I’ve been to a lot of conventions, from tiny little things hosted at the local mall to the epic scale of DragonCon. I’m not at the point in my career where I can afford to turn down invitations, and I’m so pleased that I accepted the opportunity to sell books at a local gaming convention known as TridentCon. I thought it was brilliant that the organizer invited local speculative fiction authors rather than having an entire slate of games dealers. It is the rare table-top gamer who is not also a science fiction and/or fantasy fan.
Before the convention, I noticed that the event website did not include an official Code of Conduct. I emailed the organizer, and honestly expected a bit of push-back (especially since I was not intending to participate in any games). But within a week, he and his wife had put a policy together that matched the scale and scope of the event. This is proof-positive that the size of the event does not preclude having harassment policies in place. I am unaware whether any incidents occurred during the event itself and/or were reported. But just the fact that the organizers were so quick to accept and act on my concern gives me hope for the continued positive evolution of this culture.
Side note: If they had blown me off or refused to post a policy, I would have politely declined my invitation to attend. It would be hypocritical of me to talk a big game online and then attend a convention that does not meet my standards. But I’m so glad that I didn’t have to make that choice, because it was a great experience!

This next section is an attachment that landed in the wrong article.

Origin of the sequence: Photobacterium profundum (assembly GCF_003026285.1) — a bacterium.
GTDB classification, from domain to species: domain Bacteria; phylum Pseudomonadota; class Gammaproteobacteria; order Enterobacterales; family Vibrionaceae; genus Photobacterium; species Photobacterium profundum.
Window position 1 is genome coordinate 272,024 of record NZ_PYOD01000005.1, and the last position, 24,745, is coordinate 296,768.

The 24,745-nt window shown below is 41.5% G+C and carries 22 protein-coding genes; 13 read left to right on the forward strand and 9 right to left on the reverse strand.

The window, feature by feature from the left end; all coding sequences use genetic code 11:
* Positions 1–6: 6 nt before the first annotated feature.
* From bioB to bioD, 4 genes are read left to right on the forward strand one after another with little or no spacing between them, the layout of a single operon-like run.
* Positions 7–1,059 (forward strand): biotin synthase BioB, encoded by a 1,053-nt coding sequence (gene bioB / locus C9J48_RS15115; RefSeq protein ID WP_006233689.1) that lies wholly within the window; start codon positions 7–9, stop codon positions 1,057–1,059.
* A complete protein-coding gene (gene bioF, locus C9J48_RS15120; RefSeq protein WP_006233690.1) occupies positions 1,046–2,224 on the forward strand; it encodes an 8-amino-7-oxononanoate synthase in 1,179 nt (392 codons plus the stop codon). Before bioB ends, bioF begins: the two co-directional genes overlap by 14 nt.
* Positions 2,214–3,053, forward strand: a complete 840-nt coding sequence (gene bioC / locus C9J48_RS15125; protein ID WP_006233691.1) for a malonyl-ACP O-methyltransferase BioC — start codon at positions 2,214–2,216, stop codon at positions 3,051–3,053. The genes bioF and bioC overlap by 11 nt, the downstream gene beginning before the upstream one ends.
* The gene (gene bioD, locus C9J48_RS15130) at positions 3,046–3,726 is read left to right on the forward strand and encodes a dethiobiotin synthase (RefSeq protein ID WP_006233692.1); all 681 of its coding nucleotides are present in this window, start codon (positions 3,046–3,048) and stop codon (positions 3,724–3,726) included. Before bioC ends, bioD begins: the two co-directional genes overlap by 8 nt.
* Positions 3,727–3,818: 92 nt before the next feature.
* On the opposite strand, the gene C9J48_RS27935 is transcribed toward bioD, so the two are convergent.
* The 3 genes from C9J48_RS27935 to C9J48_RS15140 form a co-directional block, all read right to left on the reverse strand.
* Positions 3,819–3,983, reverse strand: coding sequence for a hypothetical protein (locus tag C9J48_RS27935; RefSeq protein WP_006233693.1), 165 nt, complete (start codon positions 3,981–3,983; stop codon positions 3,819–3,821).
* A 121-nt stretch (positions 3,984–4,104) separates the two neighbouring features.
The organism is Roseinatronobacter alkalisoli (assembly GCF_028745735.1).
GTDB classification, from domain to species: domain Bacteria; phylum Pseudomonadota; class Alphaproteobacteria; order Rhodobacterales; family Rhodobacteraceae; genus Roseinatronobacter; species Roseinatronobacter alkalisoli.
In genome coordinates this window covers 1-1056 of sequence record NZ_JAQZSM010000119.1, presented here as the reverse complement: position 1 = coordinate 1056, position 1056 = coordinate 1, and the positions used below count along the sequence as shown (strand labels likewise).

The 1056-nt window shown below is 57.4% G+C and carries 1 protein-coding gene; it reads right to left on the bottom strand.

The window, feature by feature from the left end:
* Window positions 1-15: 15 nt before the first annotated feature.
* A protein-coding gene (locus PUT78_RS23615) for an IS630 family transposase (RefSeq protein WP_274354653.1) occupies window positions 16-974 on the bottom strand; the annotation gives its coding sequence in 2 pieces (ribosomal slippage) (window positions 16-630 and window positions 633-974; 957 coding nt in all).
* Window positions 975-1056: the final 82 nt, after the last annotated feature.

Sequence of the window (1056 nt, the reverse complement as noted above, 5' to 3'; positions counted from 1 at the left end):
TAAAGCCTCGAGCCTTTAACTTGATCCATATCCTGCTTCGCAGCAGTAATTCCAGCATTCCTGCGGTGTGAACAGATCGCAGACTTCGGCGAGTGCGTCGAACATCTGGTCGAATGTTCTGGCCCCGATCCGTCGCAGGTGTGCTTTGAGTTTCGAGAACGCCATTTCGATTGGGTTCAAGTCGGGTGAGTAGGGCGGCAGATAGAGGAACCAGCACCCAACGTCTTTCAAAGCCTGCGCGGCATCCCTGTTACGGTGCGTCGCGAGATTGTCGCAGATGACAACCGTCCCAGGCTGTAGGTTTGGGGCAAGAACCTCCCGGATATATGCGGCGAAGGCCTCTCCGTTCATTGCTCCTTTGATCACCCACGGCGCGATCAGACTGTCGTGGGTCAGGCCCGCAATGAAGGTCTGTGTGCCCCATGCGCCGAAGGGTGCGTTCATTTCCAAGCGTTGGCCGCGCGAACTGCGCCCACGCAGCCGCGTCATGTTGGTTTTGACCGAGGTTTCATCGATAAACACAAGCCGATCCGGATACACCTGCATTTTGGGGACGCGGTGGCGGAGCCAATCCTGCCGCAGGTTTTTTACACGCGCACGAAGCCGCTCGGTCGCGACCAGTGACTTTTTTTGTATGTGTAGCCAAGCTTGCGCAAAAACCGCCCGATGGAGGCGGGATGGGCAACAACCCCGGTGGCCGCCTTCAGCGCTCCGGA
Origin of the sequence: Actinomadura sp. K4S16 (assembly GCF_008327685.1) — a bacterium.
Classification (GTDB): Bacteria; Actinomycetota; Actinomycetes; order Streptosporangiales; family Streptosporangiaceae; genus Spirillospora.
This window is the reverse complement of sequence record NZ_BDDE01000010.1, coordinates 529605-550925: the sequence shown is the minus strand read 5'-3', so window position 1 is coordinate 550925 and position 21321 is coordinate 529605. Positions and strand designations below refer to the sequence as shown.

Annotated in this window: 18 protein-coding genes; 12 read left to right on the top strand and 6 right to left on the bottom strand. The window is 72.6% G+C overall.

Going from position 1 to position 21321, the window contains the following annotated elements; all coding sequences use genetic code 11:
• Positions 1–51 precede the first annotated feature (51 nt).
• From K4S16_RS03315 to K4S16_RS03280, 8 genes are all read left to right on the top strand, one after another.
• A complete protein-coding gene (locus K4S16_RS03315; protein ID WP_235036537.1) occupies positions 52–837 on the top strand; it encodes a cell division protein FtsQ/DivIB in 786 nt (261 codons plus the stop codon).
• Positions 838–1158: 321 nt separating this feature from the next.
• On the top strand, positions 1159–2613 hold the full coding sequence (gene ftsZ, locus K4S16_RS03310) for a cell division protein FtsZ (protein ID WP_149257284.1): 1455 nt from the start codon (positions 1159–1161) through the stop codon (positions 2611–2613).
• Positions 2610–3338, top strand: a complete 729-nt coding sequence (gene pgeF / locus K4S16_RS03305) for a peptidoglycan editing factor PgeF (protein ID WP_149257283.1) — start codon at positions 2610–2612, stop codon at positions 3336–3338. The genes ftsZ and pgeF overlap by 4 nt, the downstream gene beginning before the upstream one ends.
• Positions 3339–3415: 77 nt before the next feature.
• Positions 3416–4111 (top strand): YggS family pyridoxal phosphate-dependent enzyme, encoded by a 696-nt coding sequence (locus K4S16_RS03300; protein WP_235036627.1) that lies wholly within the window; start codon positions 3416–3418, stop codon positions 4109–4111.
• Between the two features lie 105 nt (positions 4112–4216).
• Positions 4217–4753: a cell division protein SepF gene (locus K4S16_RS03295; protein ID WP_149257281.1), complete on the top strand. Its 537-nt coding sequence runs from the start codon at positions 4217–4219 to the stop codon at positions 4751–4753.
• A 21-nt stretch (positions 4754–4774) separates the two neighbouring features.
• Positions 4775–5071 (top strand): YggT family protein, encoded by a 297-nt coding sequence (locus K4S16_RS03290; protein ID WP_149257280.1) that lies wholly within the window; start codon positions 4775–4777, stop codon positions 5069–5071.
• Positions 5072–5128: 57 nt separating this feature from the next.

I set up in a bit of a back corner of the room with two other speculative fiction authors, M.K. Gibson and Joab Stieglitz. Both men were lovely, and I had a great time chatting with them in between customers about story ideas and the writing life. The three of us each write very different flavors of speculative fiction, and it’s always more fun when writers are happy to pass potential readers over to what they might be interested in rather than competing for sales.
Unfortunately, I only attended the first day of the event because a book order did not arrive. However, I didn’t come back for day 2 because I completely sold out of copies of Steel Victory, doing just as well in one day of a tiny event as I have in the past all weekend at larger conventions!
I hope I’m invited back next year, and I might even consider participating in some games of my own. Table-top RPGs are one of the things that first sucked me into the world of speculative fiction storytelling, after all.
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